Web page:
It’s becoming a moot point, but digital growth’s continues to offset slowing magazine sales nationwide.
The average circulation of magazines fell on average by 5 per cent in the first half of 2015, while digital circulation rose to 409,414 in the period, up 21 per cent year-on-year. Interestingly, more than a third (37) of the 90 digital editions audited by the ABC posted dips in their circulations as titles like Empire (down 12.5 per cent to 11,443) and Men’s Health (down 12 per cent 9,113) are hampered by both tough competition and also shifting consumer attitudes toward their content from online-first to online-only.
It’s a trend that’s not yet affected every title. The Economist sold the most digital editions during the period, boasting a 22 per cent jump in worldwide circulation over the last six months and a 69 per cent rise year-on-year. The current affairs title’s total digital circulation is now at a record 282,829 copies off the back of a 69 per cent jump in digital subscriptions.
The publication’s chief marketing officer Michael Brunt talked up the impact of digital subscriptions on its bi-annual performance, a benefit dependent on the fact that its digital edition closely resembles the content in its print format.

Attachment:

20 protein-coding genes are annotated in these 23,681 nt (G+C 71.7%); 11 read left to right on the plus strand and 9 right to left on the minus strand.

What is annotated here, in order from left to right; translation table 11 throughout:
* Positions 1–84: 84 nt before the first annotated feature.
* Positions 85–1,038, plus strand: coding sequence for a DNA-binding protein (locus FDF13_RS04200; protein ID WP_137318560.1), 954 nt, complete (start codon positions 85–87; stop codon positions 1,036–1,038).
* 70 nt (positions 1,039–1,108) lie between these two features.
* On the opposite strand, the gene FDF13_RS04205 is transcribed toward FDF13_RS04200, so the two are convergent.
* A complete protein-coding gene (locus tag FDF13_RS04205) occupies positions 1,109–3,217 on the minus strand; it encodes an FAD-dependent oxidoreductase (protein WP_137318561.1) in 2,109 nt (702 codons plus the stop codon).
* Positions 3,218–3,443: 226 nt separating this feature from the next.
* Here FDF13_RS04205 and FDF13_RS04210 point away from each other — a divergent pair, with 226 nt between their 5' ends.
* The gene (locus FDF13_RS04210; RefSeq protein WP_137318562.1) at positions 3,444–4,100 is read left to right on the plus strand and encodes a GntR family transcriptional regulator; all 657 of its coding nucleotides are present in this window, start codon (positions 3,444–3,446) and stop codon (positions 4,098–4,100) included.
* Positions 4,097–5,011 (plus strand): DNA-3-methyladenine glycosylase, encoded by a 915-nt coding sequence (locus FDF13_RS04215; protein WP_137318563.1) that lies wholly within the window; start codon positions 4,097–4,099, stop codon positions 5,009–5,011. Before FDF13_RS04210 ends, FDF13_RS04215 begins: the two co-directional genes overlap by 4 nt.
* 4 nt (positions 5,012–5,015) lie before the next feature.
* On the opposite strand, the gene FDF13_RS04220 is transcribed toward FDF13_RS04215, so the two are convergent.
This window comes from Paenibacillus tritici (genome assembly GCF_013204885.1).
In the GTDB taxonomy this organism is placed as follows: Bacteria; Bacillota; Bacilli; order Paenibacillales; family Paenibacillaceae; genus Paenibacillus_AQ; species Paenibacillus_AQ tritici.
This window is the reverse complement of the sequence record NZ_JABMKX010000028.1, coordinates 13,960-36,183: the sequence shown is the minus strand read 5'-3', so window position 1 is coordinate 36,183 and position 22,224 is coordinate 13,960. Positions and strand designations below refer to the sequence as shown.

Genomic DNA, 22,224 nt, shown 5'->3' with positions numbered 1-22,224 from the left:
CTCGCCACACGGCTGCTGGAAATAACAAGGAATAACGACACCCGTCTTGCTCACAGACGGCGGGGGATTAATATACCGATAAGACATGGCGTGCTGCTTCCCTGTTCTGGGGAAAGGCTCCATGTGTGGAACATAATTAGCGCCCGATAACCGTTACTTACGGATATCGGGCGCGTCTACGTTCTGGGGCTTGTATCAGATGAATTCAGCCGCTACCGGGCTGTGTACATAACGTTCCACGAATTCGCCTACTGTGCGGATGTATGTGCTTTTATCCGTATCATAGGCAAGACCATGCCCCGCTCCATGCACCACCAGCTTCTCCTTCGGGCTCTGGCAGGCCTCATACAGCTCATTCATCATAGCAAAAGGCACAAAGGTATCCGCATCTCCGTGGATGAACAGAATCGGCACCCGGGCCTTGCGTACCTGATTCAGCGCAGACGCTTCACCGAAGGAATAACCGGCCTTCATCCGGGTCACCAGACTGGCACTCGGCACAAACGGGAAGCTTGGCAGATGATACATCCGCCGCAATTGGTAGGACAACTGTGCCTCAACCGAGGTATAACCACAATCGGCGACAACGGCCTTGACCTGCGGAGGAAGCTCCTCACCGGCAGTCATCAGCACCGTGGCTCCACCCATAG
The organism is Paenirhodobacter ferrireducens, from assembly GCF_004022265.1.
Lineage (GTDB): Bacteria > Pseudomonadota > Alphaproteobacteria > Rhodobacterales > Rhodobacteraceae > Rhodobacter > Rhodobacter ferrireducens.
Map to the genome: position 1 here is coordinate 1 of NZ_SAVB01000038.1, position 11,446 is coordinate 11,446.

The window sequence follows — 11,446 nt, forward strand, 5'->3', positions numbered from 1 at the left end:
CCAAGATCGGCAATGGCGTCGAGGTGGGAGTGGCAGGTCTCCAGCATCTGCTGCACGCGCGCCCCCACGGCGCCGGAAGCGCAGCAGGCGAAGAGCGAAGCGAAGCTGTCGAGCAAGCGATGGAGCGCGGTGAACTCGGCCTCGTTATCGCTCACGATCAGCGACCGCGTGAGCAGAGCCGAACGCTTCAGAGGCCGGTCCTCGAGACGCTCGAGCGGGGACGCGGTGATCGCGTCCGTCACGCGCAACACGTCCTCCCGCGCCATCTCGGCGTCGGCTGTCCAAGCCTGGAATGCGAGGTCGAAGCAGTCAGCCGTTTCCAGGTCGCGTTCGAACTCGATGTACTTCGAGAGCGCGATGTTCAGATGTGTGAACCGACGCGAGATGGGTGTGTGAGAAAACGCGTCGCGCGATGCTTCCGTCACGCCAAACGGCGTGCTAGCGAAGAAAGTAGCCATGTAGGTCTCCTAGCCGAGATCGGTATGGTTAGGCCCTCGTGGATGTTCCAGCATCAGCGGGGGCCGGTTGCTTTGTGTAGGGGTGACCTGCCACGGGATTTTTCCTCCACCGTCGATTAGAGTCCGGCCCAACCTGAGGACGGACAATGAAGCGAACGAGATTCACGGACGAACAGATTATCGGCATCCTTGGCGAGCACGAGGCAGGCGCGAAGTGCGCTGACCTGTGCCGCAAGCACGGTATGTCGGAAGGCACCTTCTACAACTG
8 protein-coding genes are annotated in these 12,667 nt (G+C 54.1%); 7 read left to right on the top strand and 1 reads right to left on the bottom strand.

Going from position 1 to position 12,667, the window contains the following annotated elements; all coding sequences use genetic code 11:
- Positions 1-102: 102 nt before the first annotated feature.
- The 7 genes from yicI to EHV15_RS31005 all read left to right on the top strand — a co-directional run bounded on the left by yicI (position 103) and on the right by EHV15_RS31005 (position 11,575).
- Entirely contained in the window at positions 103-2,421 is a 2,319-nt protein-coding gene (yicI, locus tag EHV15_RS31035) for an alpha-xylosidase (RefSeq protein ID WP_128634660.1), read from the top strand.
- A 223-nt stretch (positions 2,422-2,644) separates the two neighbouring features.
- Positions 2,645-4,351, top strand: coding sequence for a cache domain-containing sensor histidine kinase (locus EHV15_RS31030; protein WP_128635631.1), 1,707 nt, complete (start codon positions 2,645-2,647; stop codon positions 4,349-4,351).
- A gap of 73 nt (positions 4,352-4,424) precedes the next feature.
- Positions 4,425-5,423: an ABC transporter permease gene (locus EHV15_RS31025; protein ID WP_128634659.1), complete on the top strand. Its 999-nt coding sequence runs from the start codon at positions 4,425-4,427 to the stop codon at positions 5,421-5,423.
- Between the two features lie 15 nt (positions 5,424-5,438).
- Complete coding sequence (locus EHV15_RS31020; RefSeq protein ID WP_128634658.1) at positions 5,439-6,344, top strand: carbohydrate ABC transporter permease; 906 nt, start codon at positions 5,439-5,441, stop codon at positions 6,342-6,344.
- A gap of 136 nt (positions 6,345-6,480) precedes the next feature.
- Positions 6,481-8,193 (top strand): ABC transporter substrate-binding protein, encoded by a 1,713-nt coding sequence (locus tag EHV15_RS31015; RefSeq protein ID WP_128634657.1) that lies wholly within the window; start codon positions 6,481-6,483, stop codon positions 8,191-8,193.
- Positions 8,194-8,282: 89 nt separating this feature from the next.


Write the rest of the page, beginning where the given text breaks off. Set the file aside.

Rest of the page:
Many publishers tend to prioritise bundle subscriptions instead of digital only for the digital certificate because they’re unable to include many of their apps in the ABC audit due to the fact that digital editions need to be less than 10 per cent different to the print version – which is normally due to ads.
“Our latest circulation numbers are in line with what we have seen over the last few years – a steady migration to digital, said Brunt.
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